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Emotional Student Victims Lash Out at 'Piece of Shit' Trump in Wake of Latest School Massacre

"We did everything that we were supposed to do...Our government, our country has failed us and failed our kids and didn't keep us safe."

Students Kelsey Friend (L) and David Hogg recount their stories about yesterday's mass shooting at the Marjory Stoneman Douglas High School where 17 people were killed, on February 15, 2018 in Parkland, Florida. Police arrested the suspect after a short manhunt, and have identified him as 19 year old former student Nikolas Cruz. (Photo: Mark Wilson/Getty Images)

Students who survived Wednesday's shooting at Marjory Stoneman Douglas High School in Parkland, Florida unequivocally rejected the "prayers and condolences" offered by President Donald Trump—calling on him to enact strict gun control laws instead.

"We're children. You guys are the adults." —David Hogg, student

One student, identified as Sarah on her Twitter account, angrily called the president a "fucking piece of shit" and said of the deaths of her classmates, "Prayers won't fix this. But gun control will prevent it from happening again."

Seventeen people were killed in the shooting in Southern Florida, which was allegedly carried out by a former student, Nikolas Cruz, with a legally-purchased AR-15 assault rifle.

Sarah's sentiments were echoed by David Hogg, a 17-year-old senior at the high school, who told CNN that in light of the 18th school shooting in the first six weeks of 2018, action to pass stricter gun control laws is needed to prevent more mass shootings.

"Ideas are great, ideas are wonderful and they help you get re-elected and everything, but what’s more important is actual action," Hogg said. "We're children," he added. "You guys are the adults."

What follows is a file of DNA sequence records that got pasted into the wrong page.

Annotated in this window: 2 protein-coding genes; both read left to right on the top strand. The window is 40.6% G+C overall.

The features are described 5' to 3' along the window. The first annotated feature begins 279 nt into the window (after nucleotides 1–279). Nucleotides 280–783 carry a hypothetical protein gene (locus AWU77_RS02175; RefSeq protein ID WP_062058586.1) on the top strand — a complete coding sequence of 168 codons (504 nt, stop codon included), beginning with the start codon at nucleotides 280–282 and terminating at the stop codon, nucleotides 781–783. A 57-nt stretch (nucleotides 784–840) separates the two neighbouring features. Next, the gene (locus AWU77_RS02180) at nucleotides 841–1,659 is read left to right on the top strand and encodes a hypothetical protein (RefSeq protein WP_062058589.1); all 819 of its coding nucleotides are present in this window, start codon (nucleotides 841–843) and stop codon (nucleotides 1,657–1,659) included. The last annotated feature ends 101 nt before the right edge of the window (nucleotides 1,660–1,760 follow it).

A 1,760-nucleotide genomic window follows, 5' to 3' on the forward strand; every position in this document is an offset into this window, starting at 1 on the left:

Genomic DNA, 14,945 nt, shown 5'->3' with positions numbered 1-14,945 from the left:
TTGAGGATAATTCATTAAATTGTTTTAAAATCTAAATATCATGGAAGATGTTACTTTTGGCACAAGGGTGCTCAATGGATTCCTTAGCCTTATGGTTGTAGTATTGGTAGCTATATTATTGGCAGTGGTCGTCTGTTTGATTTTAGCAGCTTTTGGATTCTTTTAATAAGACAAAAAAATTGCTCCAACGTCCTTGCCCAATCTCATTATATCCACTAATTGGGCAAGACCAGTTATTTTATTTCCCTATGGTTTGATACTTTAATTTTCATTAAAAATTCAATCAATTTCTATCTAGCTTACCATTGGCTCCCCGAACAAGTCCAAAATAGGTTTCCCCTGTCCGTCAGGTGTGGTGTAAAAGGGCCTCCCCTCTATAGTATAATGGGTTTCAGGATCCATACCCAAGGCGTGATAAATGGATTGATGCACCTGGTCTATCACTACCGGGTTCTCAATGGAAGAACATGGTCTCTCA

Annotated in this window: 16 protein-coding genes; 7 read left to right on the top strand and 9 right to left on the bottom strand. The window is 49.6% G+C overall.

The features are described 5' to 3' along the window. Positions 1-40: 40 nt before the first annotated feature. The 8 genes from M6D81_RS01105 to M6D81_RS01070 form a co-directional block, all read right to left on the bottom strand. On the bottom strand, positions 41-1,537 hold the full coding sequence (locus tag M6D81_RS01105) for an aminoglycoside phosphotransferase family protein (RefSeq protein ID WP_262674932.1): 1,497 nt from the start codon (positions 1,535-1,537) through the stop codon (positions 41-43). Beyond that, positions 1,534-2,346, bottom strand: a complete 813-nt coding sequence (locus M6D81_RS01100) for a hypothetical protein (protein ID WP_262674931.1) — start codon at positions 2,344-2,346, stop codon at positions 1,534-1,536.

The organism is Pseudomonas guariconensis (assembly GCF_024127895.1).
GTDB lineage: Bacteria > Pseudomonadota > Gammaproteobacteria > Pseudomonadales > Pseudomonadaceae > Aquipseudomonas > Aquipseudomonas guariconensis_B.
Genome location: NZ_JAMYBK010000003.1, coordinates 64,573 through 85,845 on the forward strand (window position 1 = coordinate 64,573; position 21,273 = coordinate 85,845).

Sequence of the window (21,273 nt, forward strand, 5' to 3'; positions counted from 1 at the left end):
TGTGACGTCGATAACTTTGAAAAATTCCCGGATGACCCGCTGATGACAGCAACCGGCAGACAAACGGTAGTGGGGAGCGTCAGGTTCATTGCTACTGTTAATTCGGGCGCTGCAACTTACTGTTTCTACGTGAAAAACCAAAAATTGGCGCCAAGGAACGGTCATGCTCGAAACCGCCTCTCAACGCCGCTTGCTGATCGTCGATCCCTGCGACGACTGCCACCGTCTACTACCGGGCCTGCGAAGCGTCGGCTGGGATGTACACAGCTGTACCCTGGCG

The students' words directly contradicted those of Sen. Ted Cruz (R-Texas) and conservative commentator Tomi Lahren, who chastised gun safety advocates, lawmakers, and journalists for bringing up gun control legislation after the shooting.

"The reaction of Democrats to any tragedy is to try to politicize it," Cruz, who has received among some of the biggest NRA donations in Congress, told Fox & Friends. "They immediately start calling that we've got to take away the Second Amendment rights of law abiding citizens. That's not the right answer."

Cruz added that victims of mass shootings have told him, "gun control is not the answer."

Strong gun control legislation has broad support across the political spectrum, with 58 percent of Americans telling NPR/Ipsos in October 2017 that they were in favor of banning assault weapons like the AR-15.

In response to Lahren's tweet asking, "Can the Left let the families grieve for even 24 hours before they push their anti-gun and anti-gunowner agenda?" a Marjory Stoneman Douglas High School student also made clear that calls for gun control are not coming solely from "the Left," but from those affected by the violence.

The school community also pushed back against the president's Wednesday evening comments tying the shooting to the shooter's mental health and even suggesting that his peers had not done enough to prevent the shooting.

The FBI had in fact been warned last year about a YouTube comment left by a person by the name of Nikolas Cruz in which he said, "I'm going to be a professional school shooter." School authorities had also warned teachers that Cruz had exhibited threatening behavior toward other students.

On MSNBC, a teacher who hid 19 students in her classroom during the shooting said the community had done all it could to protect itself from an attack.

"We could not have been more prepared for this situation, which is what makes it so frustrating," said Melissa Falkowski. "We did everything that we were supposed to do. Broward County Schools has prepared us for this situation and to still have so many casualties, at least for me, it's very emotional. Because I feel today that our government, our country has failed us and failed our kids and didn't keep us safe."

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